Wednesday, November 16, 2011

Pregnancy Discrimination Case Against Chicago Law Firm Allowed to Proceed to a Jury

A three-judge panel for the Court of Appeals for the Seventh Circuit has overturned a district court's grant of summary judgment in a case filed by a former marketing director for Chicago-based law firm SmithAmundsen, LLC.  The plaintiff, Lisa Makowski, was fired by SmithAmundsen while she was out on FMLA leave during her pregnancy and the law firm cited "firm organizational restructuring."  However, Makowski was then told by the firm’s human resources director informed her she was actually terminated because she was pregnant and took medical leave, and suggested speaking with a lawyer. The human resources director, who monitor’s the firm’s compliance with anti-discrimination laws and consulted outside counsel before Makowski’s firing, denied saying that.

The firm's HR director's comments caused Makowski to filed suit under Title VII and FMLA but the district court granted SmithAmunden's motion for summary judgment on the grounds the comments were inadmissible hearsay.  The 7th Circuit saw it quite differently and reversed that granted motion.  From the Wisconsin Bar's article on the decision:

The district court ruled that O’Gara’s alleged statements to Makowski were not admissions by a party opponent because her job responsibility did not relate to the termination decision. Without O’Gara’s statements, the district court ruled, summary judgment was warranted.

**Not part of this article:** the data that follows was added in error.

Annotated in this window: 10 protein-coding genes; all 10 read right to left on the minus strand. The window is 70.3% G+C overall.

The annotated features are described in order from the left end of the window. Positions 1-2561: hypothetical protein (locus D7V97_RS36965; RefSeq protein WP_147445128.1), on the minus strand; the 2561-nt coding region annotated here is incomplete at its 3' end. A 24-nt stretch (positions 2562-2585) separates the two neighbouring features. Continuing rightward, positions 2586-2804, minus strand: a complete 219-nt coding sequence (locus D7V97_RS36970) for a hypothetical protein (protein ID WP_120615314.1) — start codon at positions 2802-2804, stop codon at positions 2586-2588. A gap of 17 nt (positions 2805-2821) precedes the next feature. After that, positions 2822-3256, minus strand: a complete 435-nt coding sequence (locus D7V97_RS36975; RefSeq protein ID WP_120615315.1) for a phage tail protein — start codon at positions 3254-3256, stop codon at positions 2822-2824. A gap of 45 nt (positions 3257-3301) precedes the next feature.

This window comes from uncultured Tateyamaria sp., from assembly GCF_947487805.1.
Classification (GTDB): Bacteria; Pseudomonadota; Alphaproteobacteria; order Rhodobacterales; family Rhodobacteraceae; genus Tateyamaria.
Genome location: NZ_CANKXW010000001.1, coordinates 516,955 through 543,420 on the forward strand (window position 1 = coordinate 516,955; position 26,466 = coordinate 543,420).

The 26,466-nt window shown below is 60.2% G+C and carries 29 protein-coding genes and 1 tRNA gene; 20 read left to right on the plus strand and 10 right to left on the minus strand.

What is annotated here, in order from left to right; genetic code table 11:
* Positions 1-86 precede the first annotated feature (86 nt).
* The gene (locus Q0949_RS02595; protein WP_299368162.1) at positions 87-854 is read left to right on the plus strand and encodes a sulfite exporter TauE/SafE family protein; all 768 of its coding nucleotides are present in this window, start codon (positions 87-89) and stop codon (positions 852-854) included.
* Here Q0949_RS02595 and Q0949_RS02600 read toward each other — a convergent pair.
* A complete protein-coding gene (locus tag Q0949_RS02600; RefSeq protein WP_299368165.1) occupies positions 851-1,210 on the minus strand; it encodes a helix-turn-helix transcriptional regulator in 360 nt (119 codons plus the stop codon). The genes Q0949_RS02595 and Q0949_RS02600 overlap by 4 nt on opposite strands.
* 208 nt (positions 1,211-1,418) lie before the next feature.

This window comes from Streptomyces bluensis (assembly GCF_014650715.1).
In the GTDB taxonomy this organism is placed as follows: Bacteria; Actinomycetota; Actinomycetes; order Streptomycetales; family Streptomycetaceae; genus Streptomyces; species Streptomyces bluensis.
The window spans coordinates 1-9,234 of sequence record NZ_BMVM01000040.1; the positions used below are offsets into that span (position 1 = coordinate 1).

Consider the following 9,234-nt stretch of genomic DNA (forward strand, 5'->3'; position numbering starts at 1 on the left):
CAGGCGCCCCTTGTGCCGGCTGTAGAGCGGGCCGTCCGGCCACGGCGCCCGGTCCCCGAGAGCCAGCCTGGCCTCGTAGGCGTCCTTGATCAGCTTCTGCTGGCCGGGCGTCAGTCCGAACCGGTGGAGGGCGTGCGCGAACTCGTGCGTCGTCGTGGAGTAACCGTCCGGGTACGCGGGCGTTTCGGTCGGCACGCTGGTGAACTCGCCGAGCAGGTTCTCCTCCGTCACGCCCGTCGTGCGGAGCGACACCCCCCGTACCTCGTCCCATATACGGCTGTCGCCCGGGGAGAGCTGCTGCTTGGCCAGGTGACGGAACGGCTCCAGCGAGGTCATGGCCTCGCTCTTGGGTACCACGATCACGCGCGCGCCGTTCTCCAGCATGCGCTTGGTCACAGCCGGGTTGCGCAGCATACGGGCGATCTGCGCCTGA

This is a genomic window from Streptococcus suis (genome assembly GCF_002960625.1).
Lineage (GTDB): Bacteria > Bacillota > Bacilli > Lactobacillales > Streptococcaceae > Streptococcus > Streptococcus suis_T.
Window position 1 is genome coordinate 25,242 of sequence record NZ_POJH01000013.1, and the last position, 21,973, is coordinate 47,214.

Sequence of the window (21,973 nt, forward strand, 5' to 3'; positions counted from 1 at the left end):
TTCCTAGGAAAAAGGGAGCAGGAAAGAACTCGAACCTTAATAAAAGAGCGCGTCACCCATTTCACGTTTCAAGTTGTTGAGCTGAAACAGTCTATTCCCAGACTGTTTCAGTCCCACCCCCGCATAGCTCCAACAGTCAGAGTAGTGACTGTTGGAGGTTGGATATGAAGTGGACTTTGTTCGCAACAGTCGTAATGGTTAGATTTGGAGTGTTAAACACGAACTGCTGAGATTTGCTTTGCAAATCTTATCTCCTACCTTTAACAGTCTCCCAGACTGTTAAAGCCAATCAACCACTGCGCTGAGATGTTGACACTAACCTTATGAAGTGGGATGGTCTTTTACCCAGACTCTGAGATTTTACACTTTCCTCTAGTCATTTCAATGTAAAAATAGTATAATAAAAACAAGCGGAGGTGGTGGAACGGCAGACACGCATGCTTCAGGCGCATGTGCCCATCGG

But the appeals panel disagreed, explaining that O’Gara’s statements were admissions by a party opponent because she was involved in the process leading up to Makowski’s termination even though O’Gara did not make the decision to terminate. 
“O’Gara’s duties as Human Resources Director at the Firm included regular consultations regarding decisions to eliminate positions and terminate employees in order to ensure compliance with federal anti-discrimination laws, making her a part of the firing process,” wrote District Judge Richard Young, sitting by designation. 
The panel ruled that a jury must decide whether O’Gara made those statements, but assuming she did for purposes of summary judgment, granting summary judgment was not warranted. 
“O’Gara’s alleged statements to Makowski, which are now admitted under Rule 801(d)(2)(D), provide direct evidence that pregnancy was a motivating factor in Makowski’s discharge,” Judge Young wrote. “Although O’Gara denies having made the alleged statements, whether or not she made such admissions is a question for the jury."

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